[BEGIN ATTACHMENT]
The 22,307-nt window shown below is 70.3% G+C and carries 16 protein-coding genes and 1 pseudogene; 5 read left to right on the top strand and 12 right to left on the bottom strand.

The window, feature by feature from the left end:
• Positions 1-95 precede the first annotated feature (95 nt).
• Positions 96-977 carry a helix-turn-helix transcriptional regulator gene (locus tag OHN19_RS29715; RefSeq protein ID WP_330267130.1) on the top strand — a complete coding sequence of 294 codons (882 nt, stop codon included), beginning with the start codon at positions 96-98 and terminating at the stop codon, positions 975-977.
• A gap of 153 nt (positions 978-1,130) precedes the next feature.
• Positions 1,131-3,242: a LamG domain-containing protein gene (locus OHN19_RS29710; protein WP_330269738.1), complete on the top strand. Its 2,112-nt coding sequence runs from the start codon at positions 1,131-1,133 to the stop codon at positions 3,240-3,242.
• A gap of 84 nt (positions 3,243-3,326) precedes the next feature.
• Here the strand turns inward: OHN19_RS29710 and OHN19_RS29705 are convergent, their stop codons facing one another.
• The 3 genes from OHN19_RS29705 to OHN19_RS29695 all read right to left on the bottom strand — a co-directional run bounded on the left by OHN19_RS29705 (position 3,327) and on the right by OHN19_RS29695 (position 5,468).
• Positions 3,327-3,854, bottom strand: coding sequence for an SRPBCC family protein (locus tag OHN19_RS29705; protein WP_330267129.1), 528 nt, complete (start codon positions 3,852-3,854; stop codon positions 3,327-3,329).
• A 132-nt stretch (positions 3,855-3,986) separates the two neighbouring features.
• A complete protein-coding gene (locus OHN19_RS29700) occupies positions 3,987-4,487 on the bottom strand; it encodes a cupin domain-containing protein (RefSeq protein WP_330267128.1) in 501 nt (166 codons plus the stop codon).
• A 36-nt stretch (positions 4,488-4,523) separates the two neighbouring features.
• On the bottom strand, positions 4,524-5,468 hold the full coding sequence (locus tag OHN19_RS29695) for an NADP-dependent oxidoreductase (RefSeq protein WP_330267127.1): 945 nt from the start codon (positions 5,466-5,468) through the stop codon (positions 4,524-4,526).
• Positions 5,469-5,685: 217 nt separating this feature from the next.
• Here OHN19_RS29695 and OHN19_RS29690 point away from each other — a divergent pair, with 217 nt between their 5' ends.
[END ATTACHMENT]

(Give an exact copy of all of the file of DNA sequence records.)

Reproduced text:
The 22,307-nt window shown below is 70.3% G+C and carries 16 protein-coding genes and 1 pseudogene; 5 read left to right on the top strand and 12 right to left on the bottom strand.

The window, feature by feature from the left end:
• Positions 1-95 precede the first annotated feature (95 nt).
• Positions 96-977 carry a helix-turn-helix transcriptional regulator gene (locus tag OHN19_RS29715; RefSeq protein ID WP_330267130.1) on the top strand — a complete coding sequence of 294 codons (882 nt, stop codon included), beginning with the start codon at positions 96-98 and terminating at the stop codon, positions 975-977.
• A gap of 153 nt (positions 978-1,130) precedes the next feature.
• Positions 1,131-3,242: a LamG domain-containing protein gene (locus OHN19_RS29710; protein WP_330269738.1), complete on the top strand. Its 2,112-nt coding sequence runs from the start codon at positions 1,131-1,133 to the stop codon at positions 3,240-3,242.
• A gap of 84 nt (positions 3,243-3,326) precedes the next feature.
• Here the strand turns inward: OHN19_RS29710 and OHN19_RS29705 are convergent, their stop codons facing one another.
• The 3 genes from OHN19_RS29705 to OHN19_RS29695 all read right to left on the bottom strand — a co-directional run bounded on the left by OHN19_RS29705 (position 3,327) and on the right by OHN19_RS29695 (position 5,468).
• Positions 3,327-3,854, bottom strand: coding sequence for an SRPBCC family protein (locus tag OHN19_RS29705; protein WP_330267129.1), 528 nt, complete (start codon positions 3,852-3,854; stop codon positions 3,327-3,329).
• A 132-nt stretch (positions 3,855-3,986) separates the two neighbouring features.
• A complete protein-coding gene (locus OHN19_RS29700) occupies positions 3,987-4,487 on the bottom strand; it encodes a cupin domain-containing protein (RefSeq protein WP_330267128.1) in 501 nt (166 codons plus the stop codon).
• A 36-nt stretch (positions 4,488-4,523) separates the two neighbouring features.
• On the bottom strand, positions 4,524-5,468 hold the full coding sequence (locus tag OHN19_RS29695) for an NADP-dependent oxidoreductase (RefSeq protein WP_330267127.1): 945 nt from the start codon (positions 5,466-5,468) through the stop codon (positions 4,524-4,526).
• Positions 5,469-5,685: 217 nt separating this feature from the next.
• Here OHN19_RS29695 and OHN19_RS29690 point away from each other — a divergent pair, with 217 nt between their 5' ends.